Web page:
Top 5 Places to Visit in a Cozy Town by Angie Braddock from the Amish Quilt Shop Mystery Series by Isabella Alan
Folks in Rolling Brook don’t know what to make of me since I moved to Holmes County. I don’t know if it’s the fact I take my French bulldog Oliver everywhere I go or my fancy cowboy boots, or it could be I am an Englischer running an Amish quilt shop in a predominantly Amish town. Even with everyone in town talking about me, I’ve been able to make some great friends and find some favorite spots to visit. Here are my top five places to visit in Rolling Brook, Ohio.
Running Stitch: Of course you will want to come to my shop first and meet my Amish quilting circle. You will not meet a nicer group of ladies other than Rachel Miller, Sarah Leham, Anna Graber, and Martha Yoder. The ladies have been so kind to Oliver and me. And if you wanted to shop or buy a quilt while you were there, I wouldn’t stop you.
Miller’s Bakery: This is the best bakery in Holmes County if you ask me. It is owned and operated by Rachel’s husband and family. She works there too and is at the bakery everyday creating tasty treats. They will even bake to your specification. For example when I was under distress—because I was accused of murder. You can read all about it in MURDER, PLAIN AND SIMPLE—and requested that Rachel bake a donut the size of my head, she was able to deliver. It was the best donut I ever ate. Now, it’s a regular item on their menu.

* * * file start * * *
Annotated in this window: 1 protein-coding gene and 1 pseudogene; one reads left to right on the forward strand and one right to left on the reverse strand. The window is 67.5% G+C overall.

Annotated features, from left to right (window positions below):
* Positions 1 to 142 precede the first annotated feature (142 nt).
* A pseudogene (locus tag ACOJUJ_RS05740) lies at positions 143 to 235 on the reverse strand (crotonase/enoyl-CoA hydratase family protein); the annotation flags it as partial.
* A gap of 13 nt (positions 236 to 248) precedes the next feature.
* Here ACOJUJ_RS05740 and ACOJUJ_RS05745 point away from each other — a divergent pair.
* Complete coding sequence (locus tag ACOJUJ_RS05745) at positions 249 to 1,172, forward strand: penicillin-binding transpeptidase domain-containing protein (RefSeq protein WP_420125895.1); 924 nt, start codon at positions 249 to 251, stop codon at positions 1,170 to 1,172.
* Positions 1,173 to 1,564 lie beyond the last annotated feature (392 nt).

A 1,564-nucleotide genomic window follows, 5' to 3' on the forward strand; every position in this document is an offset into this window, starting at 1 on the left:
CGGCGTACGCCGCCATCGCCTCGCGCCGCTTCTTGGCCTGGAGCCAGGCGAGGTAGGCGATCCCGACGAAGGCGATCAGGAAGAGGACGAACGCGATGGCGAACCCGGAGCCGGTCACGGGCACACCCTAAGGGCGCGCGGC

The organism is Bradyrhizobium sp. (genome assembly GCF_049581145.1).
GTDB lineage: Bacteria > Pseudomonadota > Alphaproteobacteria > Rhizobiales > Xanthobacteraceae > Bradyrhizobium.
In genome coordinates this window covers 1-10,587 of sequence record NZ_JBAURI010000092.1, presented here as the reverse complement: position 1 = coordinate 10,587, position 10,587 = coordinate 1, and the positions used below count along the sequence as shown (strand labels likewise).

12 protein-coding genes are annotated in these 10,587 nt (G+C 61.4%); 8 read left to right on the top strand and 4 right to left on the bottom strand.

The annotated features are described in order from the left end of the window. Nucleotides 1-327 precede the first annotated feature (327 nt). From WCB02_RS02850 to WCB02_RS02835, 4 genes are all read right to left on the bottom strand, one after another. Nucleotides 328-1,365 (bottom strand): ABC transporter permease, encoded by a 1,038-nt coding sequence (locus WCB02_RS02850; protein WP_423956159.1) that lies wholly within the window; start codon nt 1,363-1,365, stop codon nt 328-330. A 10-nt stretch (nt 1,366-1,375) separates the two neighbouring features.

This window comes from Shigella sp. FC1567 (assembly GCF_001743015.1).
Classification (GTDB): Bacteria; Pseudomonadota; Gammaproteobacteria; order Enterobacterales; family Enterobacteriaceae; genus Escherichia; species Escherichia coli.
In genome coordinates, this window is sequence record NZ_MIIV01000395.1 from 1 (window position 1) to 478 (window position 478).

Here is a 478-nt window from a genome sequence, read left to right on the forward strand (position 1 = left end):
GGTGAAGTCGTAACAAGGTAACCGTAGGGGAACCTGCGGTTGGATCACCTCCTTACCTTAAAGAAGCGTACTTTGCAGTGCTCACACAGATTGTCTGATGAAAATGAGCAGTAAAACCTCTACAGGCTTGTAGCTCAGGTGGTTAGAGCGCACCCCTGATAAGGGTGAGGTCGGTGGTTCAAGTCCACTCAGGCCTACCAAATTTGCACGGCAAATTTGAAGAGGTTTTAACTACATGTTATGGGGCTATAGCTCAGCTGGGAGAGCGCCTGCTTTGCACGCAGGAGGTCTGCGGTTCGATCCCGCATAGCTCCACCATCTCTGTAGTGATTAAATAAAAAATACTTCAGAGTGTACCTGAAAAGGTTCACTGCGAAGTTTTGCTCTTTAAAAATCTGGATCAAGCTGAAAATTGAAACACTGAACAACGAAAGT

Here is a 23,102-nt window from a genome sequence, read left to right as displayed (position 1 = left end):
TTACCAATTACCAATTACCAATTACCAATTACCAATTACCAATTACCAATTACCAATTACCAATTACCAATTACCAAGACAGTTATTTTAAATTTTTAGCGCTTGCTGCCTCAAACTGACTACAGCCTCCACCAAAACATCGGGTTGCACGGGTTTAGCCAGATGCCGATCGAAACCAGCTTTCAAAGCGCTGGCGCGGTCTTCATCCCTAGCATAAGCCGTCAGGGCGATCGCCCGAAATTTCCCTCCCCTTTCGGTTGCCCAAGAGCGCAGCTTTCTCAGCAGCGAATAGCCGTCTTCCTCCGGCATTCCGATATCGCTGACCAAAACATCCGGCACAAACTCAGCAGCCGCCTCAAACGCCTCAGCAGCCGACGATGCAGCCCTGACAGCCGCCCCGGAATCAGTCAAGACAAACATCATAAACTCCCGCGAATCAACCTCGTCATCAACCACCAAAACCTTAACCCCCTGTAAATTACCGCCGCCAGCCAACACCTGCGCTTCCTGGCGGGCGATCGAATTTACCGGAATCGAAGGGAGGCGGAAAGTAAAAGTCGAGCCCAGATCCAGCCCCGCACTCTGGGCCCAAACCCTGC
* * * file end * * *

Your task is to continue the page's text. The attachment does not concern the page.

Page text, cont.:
The Dutchman’s Tea Room: This tea shop with its fancy sandwiches and collection of international teas and latte options seems to be an odd business in an Amish township, and it is. The owner Willow Moon is an interesting character to find in Ohio’s Amish country too. She loves gauzy blouses and has spikey purple hair. The hair color changes often. Despite that, her tea shop is the gathering place in town and best source for both Amish and English gossip.
Eby Amish Mercantile: The township mercantile is your one stop shop for Amish canned goods, trinkets, hardware, and just about anything else that you can think of that doesn’t require electricity. As an Amish business, the mercantile isn’t into selling newfangled technology. It’s where I go for all my supplies.
Old Ben’s Wood Working Shop: Benjamin Hershberger, better known as Old Ben, is a sweet old man. He can make anything you want out of wood, using traditional Amish techniques. You won’t see any power tools in his shop. He recently made a brand new quilting rack for me, which was much sturdier than the one I had before. I’m going to ask him to make a doghouse for Oliver next.
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